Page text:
The appellate court opinion discusses some past Texas Supreme Court that found a waiver of sovereign immunity when personal lacked an integral safety component. One case, in 1976, found waiver where the governmental unit failed to provide a knee brace as part of a football uniform to a plaintiff who had experienced a prior knee injury. A 1989 case found waiver when the governmental unit provided swimming gear to an epileptic patient without a life preserver.
The Dallas Court of Appeals also noted that the Texas Supreme Court had more recently, in 2012, limited the “integral safety component” line of cases. In the 2012 case, the court rules that there was not a waiver of sovereign immunity when the City of North Richland Hills failed to retrieve and use an automatic external defibrillator device (AED) to revive someone who had collapsed at a water park.
In short, the integral safety component argument applies where the state act or provided property that is missing an integral safety component.
In the Parkland case, the hospital argued that the Hoyer lift and sling were not components of a wheelchair or examining table, but the patient urged that they were. The Dallas Court of Appeals agreed with Parkland on this point. However, because the patient also argued that the hospital employees were negligent by removing the arms of her wheelchair before performing the transfer, the court ultimately decided that there was waiver of sovereign immunity by Parkland.
Other traps of the Tort Claims Act
The tangible personal property exception is not the only trap of the Texas Tort Claims Act. Indeed, I find a statute to be a veritable minefield of challenges to plaintiffs. People who are seriously injured at a government hospital would be well-advised to hire a lawyer who is experienced in both medical malpractice cases, as well as suing governmental entities.
Notice requirements. Generally speaking, in Texas, the statute of limitations for negligence claims is two years. When it comes to suing the governmental entity, though, there is a much earlier notice deadline that prevents many people from filing their claims in court. Section 101.101 of the Tort Claims Act states that the governmental unit is entitled to receive notice of the claim within six months after the date of the incident. The take-home messages that if you are injured in a public hospital, hire an attorney quickly, to ensure that the governmental entity receives timely notice of your potential claim.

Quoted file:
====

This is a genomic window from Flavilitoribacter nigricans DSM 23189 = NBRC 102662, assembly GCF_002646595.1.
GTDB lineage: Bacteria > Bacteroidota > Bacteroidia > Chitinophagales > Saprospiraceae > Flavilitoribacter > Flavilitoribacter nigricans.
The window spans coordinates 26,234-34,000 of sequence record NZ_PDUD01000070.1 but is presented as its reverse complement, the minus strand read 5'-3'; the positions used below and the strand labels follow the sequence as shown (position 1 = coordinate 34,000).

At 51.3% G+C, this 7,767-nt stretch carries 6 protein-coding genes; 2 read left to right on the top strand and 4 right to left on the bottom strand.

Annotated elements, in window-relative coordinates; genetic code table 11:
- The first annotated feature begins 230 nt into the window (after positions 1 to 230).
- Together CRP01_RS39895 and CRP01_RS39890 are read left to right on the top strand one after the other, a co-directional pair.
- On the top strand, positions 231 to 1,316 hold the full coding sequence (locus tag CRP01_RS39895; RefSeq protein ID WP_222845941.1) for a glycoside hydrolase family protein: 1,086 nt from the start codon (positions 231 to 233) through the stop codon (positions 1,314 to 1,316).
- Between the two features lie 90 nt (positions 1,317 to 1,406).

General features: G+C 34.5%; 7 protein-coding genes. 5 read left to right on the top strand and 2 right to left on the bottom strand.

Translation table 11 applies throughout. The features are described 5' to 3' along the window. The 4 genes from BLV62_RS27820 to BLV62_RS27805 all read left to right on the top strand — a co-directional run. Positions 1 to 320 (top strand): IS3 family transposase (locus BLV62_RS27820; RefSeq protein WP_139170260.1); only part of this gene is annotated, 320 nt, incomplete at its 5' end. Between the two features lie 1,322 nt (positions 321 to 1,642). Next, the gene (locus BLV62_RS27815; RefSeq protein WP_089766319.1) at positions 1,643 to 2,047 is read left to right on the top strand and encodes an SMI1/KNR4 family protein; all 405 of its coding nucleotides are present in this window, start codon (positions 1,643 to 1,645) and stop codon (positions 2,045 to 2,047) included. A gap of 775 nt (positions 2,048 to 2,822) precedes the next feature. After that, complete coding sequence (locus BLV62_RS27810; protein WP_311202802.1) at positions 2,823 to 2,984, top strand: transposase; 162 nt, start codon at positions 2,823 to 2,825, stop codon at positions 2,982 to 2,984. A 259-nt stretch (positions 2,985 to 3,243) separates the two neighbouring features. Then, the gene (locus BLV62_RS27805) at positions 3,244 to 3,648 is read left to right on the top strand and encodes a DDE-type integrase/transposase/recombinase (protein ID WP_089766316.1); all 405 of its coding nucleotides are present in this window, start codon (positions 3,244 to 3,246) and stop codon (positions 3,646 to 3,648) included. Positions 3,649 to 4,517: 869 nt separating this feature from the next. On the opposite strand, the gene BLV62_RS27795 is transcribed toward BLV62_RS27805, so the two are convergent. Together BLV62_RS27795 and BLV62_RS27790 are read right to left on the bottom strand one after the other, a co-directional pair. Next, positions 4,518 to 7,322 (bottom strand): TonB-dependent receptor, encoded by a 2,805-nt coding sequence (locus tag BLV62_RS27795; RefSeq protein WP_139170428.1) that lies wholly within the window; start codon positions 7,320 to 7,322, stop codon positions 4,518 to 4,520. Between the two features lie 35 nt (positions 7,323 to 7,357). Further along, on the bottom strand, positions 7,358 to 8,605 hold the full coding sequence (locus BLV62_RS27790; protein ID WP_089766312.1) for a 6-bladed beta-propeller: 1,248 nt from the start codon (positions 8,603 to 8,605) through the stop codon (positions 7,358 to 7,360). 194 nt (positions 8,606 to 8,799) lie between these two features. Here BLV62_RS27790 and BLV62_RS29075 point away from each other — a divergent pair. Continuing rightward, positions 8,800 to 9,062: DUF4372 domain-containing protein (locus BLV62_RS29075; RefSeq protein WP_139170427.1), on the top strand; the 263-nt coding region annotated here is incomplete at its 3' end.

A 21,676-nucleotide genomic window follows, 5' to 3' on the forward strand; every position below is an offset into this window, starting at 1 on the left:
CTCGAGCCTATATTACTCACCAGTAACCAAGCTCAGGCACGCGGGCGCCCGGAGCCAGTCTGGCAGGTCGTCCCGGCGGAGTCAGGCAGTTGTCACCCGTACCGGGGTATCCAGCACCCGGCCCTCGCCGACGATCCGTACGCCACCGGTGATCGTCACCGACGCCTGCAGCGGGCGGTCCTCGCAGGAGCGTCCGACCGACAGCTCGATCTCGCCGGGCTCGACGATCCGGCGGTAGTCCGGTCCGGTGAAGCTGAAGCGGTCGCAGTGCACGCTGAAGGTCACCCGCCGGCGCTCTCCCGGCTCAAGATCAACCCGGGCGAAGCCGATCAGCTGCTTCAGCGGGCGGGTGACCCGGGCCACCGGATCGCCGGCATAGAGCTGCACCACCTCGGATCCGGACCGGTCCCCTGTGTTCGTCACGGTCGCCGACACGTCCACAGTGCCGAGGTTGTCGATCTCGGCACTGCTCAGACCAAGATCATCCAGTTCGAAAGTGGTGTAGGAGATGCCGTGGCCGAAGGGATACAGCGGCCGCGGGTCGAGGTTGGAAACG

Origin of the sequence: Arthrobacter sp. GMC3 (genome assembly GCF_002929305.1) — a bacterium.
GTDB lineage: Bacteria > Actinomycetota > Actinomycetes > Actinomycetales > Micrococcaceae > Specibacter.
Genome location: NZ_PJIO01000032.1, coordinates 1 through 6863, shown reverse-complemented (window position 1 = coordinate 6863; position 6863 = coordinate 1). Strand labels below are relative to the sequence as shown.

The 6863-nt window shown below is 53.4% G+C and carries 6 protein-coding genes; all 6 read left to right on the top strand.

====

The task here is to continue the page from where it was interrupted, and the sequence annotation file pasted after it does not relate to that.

Damages limits. For the State of Texas and cities, the limit on damages is $250,000 for each person and $500,000 for each single occurrence of bodily injury or death. For all other governmental entities, like counties, the limit on damages is $100,000 for each person and $300,000 for each single occurrence. It is important to know that these damages limits are different than the so-called tort reform medical malpractice caps, which only apply to non-economic damages. Under the Tort Claims Act, the cap is comprehensive and includes all types of damages, economic and non-economic.
When it comes to medical malpractice and lawsuits against governmental entities, experience matters. The attorneys at Painter Law Firm, in Houston, Texas, are experienced in both types of cases. For free consultation about your potential case, call 281-580-8800.
Robert Painter is an attorney at Painter Law Firm PLLC, in Houston, Texas, where he files medical negligence and wrongful death lawsuits against public and private hospitals, doctors, surgeons, anesthesiologists, and other healthcare providers.